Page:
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Biol Psychol. 2008 Feb;77(2):233-6. Epub 2007 Oct 13.

Naltrexone effect on physiological and subjective response to a cold pressor task.

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  • 1Department of Experimental and Clinical Pharmacology, College of Pharmacy, University of Minnesota, Twin Cities, 7-170 Weaver-Densford Hall, 308 Harvard St SE, Minneapolis, MN 55455, United States. kotly001@umn.edu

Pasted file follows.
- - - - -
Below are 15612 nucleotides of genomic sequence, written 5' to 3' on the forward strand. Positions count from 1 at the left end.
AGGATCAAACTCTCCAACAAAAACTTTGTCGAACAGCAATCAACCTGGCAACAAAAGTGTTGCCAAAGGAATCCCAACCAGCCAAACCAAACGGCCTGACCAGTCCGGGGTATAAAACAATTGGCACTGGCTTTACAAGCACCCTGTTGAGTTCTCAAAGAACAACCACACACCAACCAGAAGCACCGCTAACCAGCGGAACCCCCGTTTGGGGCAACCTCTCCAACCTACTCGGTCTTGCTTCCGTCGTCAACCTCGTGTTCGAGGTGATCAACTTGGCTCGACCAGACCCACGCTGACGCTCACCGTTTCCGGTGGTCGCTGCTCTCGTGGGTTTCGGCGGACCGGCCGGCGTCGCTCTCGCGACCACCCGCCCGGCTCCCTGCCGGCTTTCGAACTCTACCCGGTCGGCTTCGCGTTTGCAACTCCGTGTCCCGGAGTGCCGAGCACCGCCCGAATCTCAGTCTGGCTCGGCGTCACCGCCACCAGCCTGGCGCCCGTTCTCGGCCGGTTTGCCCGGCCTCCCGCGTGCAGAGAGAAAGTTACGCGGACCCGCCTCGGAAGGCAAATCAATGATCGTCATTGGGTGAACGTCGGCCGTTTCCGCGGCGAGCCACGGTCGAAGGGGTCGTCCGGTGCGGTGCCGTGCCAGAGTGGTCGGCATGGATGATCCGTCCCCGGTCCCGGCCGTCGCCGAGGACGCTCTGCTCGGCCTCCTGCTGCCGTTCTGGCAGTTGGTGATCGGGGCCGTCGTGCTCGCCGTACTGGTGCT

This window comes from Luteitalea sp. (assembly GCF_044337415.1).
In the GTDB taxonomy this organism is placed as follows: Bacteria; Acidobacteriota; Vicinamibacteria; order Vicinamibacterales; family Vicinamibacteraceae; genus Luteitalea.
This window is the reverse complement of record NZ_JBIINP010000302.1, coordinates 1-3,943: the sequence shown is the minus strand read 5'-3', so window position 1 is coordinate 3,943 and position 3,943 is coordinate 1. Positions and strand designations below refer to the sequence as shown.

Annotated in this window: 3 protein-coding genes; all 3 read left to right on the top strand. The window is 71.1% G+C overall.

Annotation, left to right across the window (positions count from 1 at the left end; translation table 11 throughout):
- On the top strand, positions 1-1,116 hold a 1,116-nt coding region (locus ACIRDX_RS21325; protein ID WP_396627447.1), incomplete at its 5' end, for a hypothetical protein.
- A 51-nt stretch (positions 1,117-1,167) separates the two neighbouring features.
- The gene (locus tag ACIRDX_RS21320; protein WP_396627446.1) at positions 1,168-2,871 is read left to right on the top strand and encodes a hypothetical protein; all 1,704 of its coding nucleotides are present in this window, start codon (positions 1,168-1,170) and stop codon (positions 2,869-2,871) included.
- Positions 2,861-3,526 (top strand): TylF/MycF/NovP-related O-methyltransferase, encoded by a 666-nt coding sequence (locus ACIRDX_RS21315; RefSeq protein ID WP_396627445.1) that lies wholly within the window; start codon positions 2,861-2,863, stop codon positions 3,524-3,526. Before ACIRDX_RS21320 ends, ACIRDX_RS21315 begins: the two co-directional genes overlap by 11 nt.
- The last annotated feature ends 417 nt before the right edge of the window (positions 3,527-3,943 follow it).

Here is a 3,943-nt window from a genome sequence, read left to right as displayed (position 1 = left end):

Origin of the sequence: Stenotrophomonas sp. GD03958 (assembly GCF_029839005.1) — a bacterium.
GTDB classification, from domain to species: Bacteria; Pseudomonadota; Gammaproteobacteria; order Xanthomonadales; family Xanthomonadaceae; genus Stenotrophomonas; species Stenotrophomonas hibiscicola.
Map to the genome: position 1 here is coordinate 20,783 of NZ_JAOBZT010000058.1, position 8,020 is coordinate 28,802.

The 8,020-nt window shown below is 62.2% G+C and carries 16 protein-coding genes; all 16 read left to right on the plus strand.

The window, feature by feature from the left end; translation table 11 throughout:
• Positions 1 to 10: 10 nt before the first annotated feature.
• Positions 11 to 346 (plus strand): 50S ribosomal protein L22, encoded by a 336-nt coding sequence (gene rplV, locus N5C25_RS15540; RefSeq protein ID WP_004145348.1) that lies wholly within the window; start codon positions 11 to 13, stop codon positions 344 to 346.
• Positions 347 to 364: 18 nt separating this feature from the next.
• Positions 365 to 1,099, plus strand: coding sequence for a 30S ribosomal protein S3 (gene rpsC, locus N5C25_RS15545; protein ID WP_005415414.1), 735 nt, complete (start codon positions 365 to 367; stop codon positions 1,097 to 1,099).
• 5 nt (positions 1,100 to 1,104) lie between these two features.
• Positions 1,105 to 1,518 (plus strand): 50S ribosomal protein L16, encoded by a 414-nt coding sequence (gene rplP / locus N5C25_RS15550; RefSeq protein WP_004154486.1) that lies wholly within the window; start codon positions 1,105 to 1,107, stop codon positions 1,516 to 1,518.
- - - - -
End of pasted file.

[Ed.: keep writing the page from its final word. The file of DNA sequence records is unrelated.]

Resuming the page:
In this double-blind, cross-over study physiological (i.e. blood pressure, heart rate, plasma catecholamine concentrations, plasma cortisol concentrations) and subjective (i.e. McGill Pain Questionnaire, positive affect, distress) response to a cold pressor task was assessed in 19 subjects 1 h after the administration of 50 mg naltrexone and after placebo. Significant differences in plasma catecholamine concentrations were found. Plasma epinephrine concentrations increased during the 1 h period after naltrexone administration but remained largely unchanged after placebo administration. A significant treatment x period effect was also found for plasma norepinephrine concentrations. No significant differences were found for other measures assessed. Further research is necessary to determine the subpopulations in which these effects are of greatest magnitude and the long term safety implications of these effects.

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